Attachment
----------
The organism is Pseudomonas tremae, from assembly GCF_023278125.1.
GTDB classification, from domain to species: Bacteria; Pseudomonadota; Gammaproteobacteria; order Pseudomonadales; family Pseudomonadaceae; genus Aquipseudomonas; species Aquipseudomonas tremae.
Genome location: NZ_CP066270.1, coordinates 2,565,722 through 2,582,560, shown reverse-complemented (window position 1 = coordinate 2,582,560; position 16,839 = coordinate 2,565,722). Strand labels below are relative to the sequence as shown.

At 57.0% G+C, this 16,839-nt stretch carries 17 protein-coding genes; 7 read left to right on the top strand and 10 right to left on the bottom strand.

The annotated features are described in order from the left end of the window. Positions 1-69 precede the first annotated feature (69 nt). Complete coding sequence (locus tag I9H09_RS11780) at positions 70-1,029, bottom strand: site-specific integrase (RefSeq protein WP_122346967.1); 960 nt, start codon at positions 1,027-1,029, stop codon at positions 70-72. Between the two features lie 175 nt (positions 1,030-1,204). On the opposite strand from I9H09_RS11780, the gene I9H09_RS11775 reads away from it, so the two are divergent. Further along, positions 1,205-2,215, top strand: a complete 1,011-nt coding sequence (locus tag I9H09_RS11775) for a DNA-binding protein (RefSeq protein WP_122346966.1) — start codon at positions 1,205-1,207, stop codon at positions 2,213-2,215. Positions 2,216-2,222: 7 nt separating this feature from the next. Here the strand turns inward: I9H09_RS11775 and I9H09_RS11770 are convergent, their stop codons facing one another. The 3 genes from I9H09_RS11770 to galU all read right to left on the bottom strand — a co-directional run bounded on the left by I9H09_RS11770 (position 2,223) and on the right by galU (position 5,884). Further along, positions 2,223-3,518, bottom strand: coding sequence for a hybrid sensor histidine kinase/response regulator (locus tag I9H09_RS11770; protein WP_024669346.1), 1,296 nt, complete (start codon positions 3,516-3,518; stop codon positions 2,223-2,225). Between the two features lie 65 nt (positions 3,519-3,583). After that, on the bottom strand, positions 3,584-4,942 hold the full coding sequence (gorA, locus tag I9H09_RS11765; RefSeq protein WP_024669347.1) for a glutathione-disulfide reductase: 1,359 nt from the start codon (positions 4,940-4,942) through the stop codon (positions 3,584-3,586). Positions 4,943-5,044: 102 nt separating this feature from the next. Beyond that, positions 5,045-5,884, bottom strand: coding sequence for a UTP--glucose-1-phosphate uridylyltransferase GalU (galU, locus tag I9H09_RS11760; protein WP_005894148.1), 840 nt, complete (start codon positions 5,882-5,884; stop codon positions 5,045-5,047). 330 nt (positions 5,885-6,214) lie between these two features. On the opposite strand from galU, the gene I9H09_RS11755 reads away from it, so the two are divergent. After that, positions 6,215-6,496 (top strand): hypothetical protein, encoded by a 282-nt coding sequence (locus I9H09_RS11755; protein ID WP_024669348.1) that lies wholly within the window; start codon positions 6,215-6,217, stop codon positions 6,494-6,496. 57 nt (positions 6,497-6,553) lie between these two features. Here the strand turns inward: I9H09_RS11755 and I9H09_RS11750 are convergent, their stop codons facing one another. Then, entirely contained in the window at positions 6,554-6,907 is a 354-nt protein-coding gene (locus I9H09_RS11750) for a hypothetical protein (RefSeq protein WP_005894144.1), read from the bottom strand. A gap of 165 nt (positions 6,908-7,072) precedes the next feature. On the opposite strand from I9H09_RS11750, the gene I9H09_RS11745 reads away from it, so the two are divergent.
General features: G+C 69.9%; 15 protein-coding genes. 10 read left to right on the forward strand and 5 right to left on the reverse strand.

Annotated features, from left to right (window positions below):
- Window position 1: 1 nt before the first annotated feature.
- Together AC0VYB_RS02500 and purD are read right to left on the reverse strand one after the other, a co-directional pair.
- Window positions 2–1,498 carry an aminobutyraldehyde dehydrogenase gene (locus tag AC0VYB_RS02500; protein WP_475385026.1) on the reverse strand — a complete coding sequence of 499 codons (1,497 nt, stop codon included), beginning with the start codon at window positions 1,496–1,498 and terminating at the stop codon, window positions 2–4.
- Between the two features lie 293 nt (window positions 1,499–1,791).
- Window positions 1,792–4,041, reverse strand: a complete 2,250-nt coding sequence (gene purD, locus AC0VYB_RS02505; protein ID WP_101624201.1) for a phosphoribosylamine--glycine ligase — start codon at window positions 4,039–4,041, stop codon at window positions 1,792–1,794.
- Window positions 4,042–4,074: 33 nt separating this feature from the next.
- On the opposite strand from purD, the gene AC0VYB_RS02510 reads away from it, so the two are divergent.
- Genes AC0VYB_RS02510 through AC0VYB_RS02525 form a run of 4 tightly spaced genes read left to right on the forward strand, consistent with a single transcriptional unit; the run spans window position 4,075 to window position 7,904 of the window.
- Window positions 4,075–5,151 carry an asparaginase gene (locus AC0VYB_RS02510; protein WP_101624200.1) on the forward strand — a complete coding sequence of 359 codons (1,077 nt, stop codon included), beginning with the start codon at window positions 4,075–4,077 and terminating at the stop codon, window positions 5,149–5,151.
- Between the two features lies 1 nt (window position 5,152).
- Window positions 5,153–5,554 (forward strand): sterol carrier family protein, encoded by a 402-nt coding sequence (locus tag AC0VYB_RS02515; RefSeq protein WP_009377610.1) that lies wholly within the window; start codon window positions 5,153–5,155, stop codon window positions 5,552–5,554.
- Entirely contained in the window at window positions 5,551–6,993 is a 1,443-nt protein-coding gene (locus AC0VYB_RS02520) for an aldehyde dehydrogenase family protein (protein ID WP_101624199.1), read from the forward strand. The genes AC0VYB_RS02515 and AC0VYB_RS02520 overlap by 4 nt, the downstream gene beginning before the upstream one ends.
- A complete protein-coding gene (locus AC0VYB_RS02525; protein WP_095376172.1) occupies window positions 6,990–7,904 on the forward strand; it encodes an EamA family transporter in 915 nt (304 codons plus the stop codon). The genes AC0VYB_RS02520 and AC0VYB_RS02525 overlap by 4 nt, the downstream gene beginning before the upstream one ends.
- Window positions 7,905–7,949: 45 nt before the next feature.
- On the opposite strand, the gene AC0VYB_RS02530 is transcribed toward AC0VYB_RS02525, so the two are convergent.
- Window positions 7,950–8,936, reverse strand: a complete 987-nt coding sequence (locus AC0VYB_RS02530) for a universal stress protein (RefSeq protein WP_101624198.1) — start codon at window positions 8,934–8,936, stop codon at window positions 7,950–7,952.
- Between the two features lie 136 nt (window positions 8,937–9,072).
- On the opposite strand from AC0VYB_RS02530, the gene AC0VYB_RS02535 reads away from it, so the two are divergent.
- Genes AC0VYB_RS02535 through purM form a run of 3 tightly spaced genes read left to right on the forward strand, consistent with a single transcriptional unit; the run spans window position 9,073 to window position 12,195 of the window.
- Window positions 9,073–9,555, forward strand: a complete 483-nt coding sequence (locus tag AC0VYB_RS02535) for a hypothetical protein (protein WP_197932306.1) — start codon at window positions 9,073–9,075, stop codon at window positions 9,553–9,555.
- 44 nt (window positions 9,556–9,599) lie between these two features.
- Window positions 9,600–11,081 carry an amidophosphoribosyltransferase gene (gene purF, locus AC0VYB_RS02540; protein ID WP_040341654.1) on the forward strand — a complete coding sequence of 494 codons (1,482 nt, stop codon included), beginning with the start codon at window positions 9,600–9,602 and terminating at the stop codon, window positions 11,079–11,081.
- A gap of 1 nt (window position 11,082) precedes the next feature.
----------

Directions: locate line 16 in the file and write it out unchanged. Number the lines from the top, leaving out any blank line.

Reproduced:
- Window positions 4,075–5,151 carry an asparaginase gene (locus AC0VYB_RS02510; protein WP_101624200.1) on the forward strand — a complete coding sequence of 359 codons (1,077 nt, stop codon included), beginning with the start codon at window positions 4,075–4,077 and terminating at the stop codon, window positions 5,149–5,151.